Question: Should I buy and read this set of books?
Answer: Of course!
3. Nancy Pearcey, Finding Truth (David Cook, 2015)
Nancy Pearcey teaches at my alma mater, Houston Baptist University. She was not there when I was a student, which saddens me a bit because I think I would have enjoyed her classes. Her newest book, Finding Truth, is an outstanding resource for those who are engaged in conversations with people who espouse non-Christian worldviews. Using Romans 1 as a starting point, she lays out five basic principles Christians can use to evaluate any of the many ism’s they might encounter: 1). Identify the idol of that worldview; 2). Identify its reductionism; 3). Test it against what we know about the world; 4). Test whether it contradicts itself; and 5). Replace it by making a case for Christianity. Any Christian preparing to enroll at a secular college should seriously consider working through this book before starting their first semester.
4. Craig Keener, Acts: An Exegetical Commentary, 4 vols (Baker Academic, 2012–15)
I hesitated to include this because it doesn’t quite fit the criteria that I set for my list. In what way? Well, I haven’t finished reading it yet. Those who have seen this work may understand why. Each volume weighs in at 1100–1200 pages. I really can’t imagine anyone, anywhere, ever, writing a commentary on Acts that is more thorough than this. Not only does Keener not leave any stone unturned, it appears he obtained a microscope in order that he would also leave no grain of sand unturned. So why do I include this work here even though I have not completed it? Given the fact that I am nearing the age of 50 and given the fact that this set apparently requires somewhere in the neighborhood of three decades to read, it is clear that I may not live to finish it. In case I do not live that long, I did want, at the very least, to pass along the following message about Keener’s commentary to readers of this blog: “So far, so good.”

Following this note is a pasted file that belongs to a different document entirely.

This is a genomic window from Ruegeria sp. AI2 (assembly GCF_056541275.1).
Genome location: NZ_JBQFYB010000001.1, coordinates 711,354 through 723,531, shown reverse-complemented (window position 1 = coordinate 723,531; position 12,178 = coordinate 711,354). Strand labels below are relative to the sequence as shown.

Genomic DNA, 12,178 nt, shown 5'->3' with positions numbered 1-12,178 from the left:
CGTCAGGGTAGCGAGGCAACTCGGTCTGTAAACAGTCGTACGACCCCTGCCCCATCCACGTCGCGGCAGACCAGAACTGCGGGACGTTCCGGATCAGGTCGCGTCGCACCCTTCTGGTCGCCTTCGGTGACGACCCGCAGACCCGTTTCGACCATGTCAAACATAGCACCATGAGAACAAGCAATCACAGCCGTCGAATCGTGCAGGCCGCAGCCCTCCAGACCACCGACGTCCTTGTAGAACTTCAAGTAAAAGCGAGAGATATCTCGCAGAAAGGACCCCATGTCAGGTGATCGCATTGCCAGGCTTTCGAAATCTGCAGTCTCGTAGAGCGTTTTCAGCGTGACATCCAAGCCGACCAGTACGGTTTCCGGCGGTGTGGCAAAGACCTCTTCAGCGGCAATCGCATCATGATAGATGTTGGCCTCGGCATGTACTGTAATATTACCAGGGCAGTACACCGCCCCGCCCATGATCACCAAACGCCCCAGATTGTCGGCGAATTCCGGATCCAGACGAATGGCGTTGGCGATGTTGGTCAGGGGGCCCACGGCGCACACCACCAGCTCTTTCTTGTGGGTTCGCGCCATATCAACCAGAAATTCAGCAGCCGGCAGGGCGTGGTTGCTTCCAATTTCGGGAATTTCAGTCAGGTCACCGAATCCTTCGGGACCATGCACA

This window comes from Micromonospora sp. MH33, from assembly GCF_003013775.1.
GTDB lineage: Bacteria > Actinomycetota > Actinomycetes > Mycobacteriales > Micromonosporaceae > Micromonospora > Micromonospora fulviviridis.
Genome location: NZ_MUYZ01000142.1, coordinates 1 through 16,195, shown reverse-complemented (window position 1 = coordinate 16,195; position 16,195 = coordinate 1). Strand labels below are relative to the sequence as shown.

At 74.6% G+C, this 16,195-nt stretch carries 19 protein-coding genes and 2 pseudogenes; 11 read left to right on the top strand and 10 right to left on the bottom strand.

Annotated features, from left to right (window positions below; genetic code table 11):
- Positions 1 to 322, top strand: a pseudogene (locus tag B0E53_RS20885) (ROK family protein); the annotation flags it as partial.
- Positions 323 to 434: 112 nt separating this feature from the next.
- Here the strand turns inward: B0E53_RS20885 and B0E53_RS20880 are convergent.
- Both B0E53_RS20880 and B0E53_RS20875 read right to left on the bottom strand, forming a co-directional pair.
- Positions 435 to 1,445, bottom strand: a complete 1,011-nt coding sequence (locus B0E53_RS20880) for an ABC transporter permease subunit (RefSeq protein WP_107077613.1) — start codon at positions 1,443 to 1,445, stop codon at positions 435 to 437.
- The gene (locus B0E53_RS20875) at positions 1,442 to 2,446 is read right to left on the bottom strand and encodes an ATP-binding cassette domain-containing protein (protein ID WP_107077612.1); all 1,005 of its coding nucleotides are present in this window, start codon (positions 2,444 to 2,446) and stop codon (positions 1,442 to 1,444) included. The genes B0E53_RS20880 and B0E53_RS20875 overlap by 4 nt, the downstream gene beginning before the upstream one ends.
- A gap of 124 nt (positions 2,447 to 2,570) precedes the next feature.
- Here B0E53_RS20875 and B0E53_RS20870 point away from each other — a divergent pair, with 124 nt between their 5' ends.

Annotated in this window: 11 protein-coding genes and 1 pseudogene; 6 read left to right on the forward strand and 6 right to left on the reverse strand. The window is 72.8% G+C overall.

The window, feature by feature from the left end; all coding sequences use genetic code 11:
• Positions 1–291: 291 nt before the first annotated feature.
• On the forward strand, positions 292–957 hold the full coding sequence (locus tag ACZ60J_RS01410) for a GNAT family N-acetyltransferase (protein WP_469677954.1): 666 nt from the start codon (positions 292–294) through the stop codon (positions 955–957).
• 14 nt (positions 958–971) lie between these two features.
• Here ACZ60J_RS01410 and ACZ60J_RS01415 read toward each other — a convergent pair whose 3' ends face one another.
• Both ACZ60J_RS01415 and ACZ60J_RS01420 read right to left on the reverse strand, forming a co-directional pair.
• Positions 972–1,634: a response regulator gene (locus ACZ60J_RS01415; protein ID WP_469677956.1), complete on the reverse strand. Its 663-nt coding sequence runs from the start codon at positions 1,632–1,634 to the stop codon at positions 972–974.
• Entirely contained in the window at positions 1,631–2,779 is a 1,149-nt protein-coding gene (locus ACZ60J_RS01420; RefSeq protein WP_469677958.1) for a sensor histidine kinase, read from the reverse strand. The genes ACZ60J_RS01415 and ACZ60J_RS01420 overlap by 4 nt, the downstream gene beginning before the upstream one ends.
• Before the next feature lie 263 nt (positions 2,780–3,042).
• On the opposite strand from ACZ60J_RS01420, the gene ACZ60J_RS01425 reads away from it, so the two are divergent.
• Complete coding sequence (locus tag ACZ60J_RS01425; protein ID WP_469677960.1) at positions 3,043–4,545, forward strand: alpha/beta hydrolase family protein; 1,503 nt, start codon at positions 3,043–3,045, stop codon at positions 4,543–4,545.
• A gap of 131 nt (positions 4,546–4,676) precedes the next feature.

5. Nicholas P. Lunn, The Original Ending of Mark: A New Case for the Authenticity of Mark 16:9–20 (Pickwick, 2014)
This may have been the most surprising book I read in 2015. My thoughts on the ending of Mark have been basically settled for over 20 years. I have long been convinced that the original ending of Mark was at 16:8. Lunn’s book has caused me to go back and take another look at the evidence and seriously reconsider my position. He provides a very thorough and helpful examination of the external and internal evidence. His consideration of the linguistic argument is particularly good. In my opinion, Lunn’s book demonstrates that the case for the longer ending of Mark is a lot stronger than many of us have been led to believe, and he certainly demonstrates that the case for the shorter ending is a lot weaker. It will be interesting to see whether his work re-opens the debate and changes any minds.
Dr. Keith Mathison is professor of Systematic Theology at Reformation Bible College.